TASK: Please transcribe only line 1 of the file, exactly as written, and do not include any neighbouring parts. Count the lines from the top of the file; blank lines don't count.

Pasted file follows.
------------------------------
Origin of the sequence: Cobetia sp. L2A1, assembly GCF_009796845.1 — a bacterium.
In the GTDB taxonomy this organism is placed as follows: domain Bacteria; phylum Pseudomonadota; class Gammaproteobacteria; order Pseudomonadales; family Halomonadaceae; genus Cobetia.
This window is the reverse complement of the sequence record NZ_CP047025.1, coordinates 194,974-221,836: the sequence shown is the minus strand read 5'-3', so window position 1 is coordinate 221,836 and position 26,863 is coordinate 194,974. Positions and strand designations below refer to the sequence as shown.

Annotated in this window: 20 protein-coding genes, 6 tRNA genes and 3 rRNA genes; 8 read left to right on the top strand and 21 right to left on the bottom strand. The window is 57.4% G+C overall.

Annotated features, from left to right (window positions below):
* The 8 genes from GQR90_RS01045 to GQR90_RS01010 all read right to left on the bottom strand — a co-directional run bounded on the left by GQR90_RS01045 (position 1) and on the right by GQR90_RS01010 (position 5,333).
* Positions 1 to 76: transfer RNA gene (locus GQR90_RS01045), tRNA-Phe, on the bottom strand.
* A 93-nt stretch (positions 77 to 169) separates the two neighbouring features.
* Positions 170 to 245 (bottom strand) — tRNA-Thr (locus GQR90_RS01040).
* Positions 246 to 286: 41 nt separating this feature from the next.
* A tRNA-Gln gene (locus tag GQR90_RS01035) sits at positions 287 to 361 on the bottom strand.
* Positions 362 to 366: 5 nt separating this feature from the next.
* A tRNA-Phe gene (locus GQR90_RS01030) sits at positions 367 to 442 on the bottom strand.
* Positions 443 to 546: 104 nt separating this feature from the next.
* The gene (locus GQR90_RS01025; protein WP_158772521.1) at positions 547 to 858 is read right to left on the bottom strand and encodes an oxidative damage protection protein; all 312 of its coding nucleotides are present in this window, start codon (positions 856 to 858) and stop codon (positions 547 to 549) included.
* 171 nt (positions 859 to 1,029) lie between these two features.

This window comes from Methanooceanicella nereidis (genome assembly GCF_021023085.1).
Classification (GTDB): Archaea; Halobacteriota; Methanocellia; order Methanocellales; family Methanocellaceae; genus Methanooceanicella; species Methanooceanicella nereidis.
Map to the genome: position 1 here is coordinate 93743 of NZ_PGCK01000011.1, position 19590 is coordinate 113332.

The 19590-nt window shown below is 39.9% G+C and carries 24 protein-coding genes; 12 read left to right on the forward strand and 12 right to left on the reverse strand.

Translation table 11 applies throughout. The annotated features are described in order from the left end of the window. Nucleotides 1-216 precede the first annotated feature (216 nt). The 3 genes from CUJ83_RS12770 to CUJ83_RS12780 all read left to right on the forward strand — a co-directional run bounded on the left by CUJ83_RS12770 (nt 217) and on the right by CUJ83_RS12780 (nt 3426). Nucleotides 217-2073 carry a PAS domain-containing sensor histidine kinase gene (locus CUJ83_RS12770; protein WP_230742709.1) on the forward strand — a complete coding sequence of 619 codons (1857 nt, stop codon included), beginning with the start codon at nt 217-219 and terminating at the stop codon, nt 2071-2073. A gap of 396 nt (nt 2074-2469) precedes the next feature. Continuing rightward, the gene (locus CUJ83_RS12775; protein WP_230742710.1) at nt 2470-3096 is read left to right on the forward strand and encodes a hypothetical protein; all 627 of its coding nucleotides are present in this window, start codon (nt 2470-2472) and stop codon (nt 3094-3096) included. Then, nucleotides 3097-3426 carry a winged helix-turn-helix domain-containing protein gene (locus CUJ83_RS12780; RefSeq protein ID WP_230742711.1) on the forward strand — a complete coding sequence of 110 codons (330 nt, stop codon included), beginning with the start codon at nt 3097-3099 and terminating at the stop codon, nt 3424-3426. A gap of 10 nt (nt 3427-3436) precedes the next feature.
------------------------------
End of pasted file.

Origin of the sequence: Cobetia sp. L2A1, assembly GCF_009796845.1 — a bacterium.